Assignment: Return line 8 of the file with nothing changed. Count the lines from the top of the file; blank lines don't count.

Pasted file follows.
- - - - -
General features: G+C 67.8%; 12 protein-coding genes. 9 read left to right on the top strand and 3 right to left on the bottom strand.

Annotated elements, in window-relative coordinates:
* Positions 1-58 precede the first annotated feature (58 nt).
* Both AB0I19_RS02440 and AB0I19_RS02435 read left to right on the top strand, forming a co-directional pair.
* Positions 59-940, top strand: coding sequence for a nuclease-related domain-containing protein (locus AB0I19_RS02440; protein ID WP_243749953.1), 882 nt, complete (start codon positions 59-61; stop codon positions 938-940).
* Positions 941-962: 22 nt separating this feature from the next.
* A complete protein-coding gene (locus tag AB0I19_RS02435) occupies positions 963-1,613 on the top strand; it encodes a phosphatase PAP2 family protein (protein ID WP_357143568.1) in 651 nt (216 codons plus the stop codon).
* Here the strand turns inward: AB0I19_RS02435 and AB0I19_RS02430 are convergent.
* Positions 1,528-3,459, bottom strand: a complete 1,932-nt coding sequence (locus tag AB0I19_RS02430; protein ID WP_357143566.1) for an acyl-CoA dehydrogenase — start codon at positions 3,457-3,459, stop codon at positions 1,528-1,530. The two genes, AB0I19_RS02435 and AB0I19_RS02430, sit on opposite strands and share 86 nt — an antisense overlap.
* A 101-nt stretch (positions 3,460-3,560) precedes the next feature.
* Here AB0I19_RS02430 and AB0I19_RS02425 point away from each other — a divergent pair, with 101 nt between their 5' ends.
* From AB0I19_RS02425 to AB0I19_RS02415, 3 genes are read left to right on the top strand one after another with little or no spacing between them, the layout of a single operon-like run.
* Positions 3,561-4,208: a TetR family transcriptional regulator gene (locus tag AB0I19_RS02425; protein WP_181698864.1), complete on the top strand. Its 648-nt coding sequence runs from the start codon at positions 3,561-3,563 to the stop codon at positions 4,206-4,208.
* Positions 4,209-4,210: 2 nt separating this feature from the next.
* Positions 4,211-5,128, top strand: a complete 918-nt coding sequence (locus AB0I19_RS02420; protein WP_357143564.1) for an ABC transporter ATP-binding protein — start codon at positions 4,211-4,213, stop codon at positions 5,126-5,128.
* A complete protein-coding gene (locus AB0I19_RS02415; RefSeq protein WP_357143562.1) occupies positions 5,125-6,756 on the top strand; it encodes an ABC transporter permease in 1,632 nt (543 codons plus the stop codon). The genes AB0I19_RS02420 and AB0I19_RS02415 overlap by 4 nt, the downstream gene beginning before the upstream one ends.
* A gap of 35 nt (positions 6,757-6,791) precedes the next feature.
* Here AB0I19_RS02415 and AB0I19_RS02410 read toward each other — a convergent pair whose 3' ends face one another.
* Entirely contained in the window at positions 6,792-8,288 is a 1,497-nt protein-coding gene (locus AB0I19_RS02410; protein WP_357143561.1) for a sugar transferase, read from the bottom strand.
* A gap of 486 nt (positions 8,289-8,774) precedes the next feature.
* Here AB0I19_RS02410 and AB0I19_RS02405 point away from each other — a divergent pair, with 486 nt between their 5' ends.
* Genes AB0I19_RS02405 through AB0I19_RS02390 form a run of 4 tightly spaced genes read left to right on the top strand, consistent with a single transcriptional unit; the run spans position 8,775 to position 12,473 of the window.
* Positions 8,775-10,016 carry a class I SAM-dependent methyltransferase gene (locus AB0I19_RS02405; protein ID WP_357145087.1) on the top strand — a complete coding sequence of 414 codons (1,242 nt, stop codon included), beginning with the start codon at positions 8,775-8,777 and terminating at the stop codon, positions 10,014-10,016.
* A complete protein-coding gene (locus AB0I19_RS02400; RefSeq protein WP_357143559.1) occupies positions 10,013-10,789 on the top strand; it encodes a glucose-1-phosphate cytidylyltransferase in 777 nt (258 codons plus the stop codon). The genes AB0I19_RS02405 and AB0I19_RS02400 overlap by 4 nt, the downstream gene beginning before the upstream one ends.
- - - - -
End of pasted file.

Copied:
* Here the strand turns inward: AB0I19_RS02435 and AB0I19_RS02430 are convergent.